*This blog post was written a few months ago, following on from Part 1.
From “How To Live With a Neurotic Dog” (1960)
“Eli, No!” – a picture book (2011)
The pictures above are from two books that I bought only for the artwork. The first book is from the 60’s; and the second book is recent.
I think we live in exciting times because there is a cultural shift in thinking about dog training, dog behavior and human-dog relationships, and there is now more information available on the internet and in books on understanding why dogs do what they do and how they learn, and adjust our training methods to be smarter and kinder.
From “How To Live With A Neurotic Dog” (1960)
Traditional dog training, being based in punishment and behavior suppression put a lot of emphasis on the “No!’s”.
To (loosely) quote Sarah: “There are people who want their dogs to be seen and not heard and they believe that this is how the relationship should be between human and dog. And then there are those of us who want our dogs to be able to express themselves, communicate, initiate things, and feel empowered in a relationship”. The inspiring thing about Clicker Expo is that everyone is there to focus on the “Yes’s” – how to train in ways that encourage more behaviors, not less.
At the January Clicker Expo, I went to three Ken Ramirez seminars. Ken Ramirez is an expert trainer at Shedd Aquarium who has worked with many species of exotic animals and all his training stories (mistakes AND successes) were very insightful and heartwarming.
In his seminar on “What To Do When The Animal Makes Mistakes-“, “No!” is technically referred to as a No Reward Marker or Punisher.
Ken Ramirez said that he will not judge people who use punishment or negative reinforcement in their training methods, but he personally finds no need to say “No” to any student animal that he is training. He is able to accomplish any training goal with Positive Reinforcement.
“We are more creative trainers if we don’t have a way to say NO. You don’t want to say NO to an elephant.”
To Ken, trust is one of the most important aspect of any training plan, and what defines a good relationship between trainer and trainee is a strong positive reinforcement history.
One of the most common trainer mistakes is requesting a difficult behavior from an animal when he/she is not yet fluent in that behavior. This messes up the trust relationship. He shared several examples when trainers got too greedy and asked for too much too soon. Trainers might get too caught up in their egos, push the animal too far, the animal is unable to do the behavior he was trained to do (or doesn’t feel totally comfortable with it yet), has some sort of breakdown, stops doing that behavior… and then there is a lose-lose situation where it can take YEARS to re-train that behavior.
Ken Ramirez outlined the various ways that we have learned to deal with unwanted behavior. He cited the 8 methods in Karen Pryor’s classic book “Don’t Shoot The Dog” and agrees with Karen Pryor that “Changing the Motivation” is the most humane positive method. However, this is not always the most practical solution. There has to be a more immediate way to deal with unwanted behavior or mistakes.
Common ways of changing unwanted behavior that are aversive to the animal in some way:
PUNISHMENT – self explanatory. We add something aversive to make the behavior stop. The animal does not learn what is right. Punishing is addictive too to the trainer, and can get out of control. There is a high risk of fallout and loss of trust in the relationship. Dogs as a species may be more forgiving than killer whales but this is beside the point. Physical punishment works but is the least humane and most intrusive method.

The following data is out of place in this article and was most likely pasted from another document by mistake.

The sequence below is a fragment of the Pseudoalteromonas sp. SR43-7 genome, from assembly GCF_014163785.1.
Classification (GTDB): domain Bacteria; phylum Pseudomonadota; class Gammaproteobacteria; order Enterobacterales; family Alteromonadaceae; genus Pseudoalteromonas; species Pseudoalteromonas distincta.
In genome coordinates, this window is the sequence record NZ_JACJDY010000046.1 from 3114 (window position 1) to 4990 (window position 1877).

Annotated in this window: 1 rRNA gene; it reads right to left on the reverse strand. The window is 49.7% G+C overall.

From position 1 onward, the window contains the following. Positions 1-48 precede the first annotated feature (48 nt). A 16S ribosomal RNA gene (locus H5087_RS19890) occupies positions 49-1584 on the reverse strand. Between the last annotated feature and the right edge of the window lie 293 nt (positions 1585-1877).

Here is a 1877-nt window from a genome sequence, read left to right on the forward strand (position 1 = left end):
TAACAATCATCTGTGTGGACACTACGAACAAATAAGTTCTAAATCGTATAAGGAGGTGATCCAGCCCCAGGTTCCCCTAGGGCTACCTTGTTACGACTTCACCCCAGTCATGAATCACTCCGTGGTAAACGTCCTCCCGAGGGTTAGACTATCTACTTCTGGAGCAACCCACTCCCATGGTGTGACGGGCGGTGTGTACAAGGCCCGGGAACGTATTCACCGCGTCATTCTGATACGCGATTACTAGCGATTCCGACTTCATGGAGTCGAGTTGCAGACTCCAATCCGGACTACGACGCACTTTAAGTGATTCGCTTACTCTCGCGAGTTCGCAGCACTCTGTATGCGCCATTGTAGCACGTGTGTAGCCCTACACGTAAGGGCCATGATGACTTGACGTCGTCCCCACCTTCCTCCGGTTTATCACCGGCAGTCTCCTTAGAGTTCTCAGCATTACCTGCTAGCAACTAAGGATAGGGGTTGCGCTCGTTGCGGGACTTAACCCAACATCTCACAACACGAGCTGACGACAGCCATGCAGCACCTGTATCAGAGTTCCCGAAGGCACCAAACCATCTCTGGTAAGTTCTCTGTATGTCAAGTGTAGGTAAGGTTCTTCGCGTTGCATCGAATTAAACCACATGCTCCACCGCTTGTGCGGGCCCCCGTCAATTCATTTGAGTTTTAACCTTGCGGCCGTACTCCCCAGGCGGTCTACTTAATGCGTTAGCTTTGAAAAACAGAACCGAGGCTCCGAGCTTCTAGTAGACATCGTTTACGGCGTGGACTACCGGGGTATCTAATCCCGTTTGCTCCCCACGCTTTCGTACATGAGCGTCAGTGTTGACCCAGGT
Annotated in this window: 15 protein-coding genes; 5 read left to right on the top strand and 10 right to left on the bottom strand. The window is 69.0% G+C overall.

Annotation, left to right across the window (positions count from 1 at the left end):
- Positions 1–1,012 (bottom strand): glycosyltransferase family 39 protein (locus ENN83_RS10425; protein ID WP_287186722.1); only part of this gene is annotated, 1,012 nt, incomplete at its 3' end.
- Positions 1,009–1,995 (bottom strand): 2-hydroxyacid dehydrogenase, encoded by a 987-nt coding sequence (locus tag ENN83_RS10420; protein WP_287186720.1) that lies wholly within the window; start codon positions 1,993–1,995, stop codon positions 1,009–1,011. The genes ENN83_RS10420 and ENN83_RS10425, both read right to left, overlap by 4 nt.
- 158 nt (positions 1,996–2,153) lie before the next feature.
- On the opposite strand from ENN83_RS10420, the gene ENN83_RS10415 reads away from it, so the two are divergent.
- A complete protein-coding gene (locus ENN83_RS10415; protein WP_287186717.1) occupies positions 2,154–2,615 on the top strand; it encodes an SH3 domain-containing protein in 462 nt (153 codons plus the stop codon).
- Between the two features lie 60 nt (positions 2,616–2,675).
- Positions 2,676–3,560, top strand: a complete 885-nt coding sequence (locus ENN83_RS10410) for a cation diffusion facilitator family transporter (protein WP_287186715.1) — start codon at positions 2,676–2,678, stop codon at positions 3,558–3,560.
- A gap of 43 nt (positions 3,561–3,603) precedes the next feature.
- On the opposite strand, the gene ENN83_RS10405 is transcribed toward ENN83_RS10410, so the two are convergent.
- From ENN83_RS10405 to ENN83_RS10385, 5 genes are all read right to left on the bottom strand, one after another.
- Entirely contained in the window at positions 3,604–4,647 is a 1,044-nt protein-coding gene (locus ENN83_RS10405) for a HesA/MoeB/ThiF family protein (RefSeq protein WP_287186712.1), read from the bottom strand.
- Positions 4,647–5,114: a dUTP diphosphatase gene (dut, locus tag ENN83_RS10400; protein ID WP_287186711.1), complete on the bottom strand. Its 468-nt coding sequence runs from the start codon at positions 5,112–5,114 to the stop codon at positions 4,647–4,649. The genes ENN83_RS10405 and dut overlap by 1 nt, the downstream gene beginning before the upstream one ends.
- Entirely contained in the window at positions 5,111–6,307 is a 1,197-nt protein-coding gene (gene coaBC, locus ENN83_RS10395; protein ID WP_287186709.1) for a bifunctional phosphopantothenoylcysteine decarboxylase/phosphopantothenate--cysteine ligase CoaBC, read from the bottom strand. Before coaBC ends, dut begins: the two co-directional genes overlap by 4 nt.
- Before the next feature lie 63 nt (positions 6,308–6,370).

NO REWARD MARKER (NRM) – basically a word like “No”, or “Wrong”, or “Oops!” or “Stop it”. Which to Ken, are essentially still punishers (Conditioned Punishers or Secondary Punishers). Even if we use “Oops!” as a warning (“Watch out, this is your last chance or else…”) if we lack self-control and use it too frequently, it could definitely become something aversive and will damage the relationship between human and animal. Even the kindest version of a “No” when overused will lead to frustration.
TIME OUT or Negative Punishment (eg, the trainer leaving the room with all the food, when the animal misbehaves) This is another response that causes frustration and anxiety, mainly because the animal does not have a clue which behavior he did was wrong and does not learn what is right. The information is not clear. Time Outs are also ONLY effective if the animal likes you in the first place or finds the training reinforcing. The animal may be relieved to be away from you.
KR gave a great example of a classic Time Out mistake: Dog does something ‘naughty’, person picks up dog, puts him in the crate and person leaves the room.
NEGATIVE REINFORCEMENT = Training a behavior where the animal gets to avoid or escape something aversive. Ken Ramirez says that even though Negative Reinforcement always involves some sort of aversive, this doesn’t mean it is inherently evil. For example we use alarm clocks (aversive noise) to wake us up in the morning. We hate the noise but it makes us wake up. Another example is when we learn to turn off the car lights because every time we forget, there’s that loud beeping noise. The biggest issues with Negative Reinforcement are that overuse will lead to frustration and anxiety. The severity of the aversive can be hard to control and can become inhumane. It takes a lot of skill to use Negative Reinforcement effectively.